Lessons Learned from the 2008 Banking Crisis

The banking crisis of 2008 had its roots in the US real estate and subprime lending market. The real estate boom began in the 1990s and continued rising throughout the decade, leading to complacency and misjudgement of the banking industry and government.

Complacency was at the root of this unfortunate event. The financial services industry had become lax and distributed mortgages and loans to people who were unqualified to meet the repayment criteria. The US government’s deregulation blurred the lines between traditional investment banks and mortgage lenders, and real estate loans were spread throughout the financial system in the form of complex collateralised debt obligations (CDOs) and other complex derivatives to disperse risk.

However, home values did not rise and when home owners could not keep up with their payments banks had no choice but to write off these products, this led to escalating debt forcing banks to the brink of insolvency. Essentially both banks and consumers bit off more than they could chew.

Until today the ramifications of the 2008 crisis have caused stagnating growth in the US economy, as the country struggles to get back on its feet. Recent rumblings from the eurozone have sent stocks tumbling under the jittering fears of a Greek default and a possible domino effect in both Italy and Ireland – which are considerably bigger in size than Greece.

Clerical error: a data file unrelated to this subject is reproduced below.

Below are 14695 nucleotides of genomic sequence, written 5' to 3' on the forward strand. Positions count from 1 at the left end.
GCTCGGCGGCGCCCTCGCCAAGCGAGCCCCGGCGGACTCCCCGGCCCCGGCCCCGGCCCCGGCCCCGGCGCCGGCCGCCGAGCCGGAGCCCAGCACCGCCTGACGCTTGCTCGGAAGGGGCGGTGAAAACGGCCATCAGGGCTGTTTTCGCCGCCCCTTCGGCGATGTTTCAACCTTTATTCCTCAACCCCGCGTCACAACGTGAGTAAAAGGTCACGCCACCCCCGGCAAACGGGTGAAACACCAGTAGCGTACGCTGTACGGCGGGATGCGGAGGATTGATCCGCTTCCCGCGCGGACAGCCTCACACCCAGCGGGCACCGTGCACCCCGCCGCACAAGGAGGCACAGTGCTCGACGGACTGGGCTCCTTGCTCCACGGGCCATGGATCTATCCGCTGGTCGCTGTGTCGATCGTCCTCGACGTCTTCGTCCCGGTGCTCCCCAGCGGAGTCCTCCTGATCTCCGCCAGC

As we move into 2012, there is likely to be a climate of caution as the eurozone crisis could have even worse implications than the subprime crisis of 2008. Even banks which are not based in Europe will be badly hit because they hold a lot of the bad debt in the affected European countries – which will affect the bottom line with any downgrade from rating agencies.

Lesson 1: No one country can get out alone

Hot on the heels of the US subprime crisis was the eurozone sovereign debt crisis which surfaced in late 2009. Certain European states, such as Greece, Ireland and Portugal, were unable to refinance their debts and had to be bailed out. With intricate political implications involved among the European states the debt issue currently remains unresolved despite endless summits and meetings.

According to economist Henry Kaufman, the sagging economies of Europe and the US could affect each other both ways. The tenuous link between American and European financial institutions means that both sides could potentially remain bogged down as we move into 2012. The European bank failures could lead to a credit squeeze in the US, hurting an already lagging economic recovery.

Lesson 2: Even giants can fall

The subprime crisis showed that even the US – the core of the world economy – can collapse. Recently, Standard & Poor (S&P) downgraded the triple A rating that US banks had held for 70 years. Even the recent budget deal proposed by the government was not enough to solve the currently pessimistic outlook of US finances.

S&P downgraded six US banks, namely Bank of America Merrill Lynch (BofA Merrill), JP Morgan Chase, Goldman Sachs, Citigroup, Wells Fargo and Morgan Stanley.. S&P also put the new grade on ‘negative outlook’ meaning that the US has little chance of reinstating its top ratings in the near future.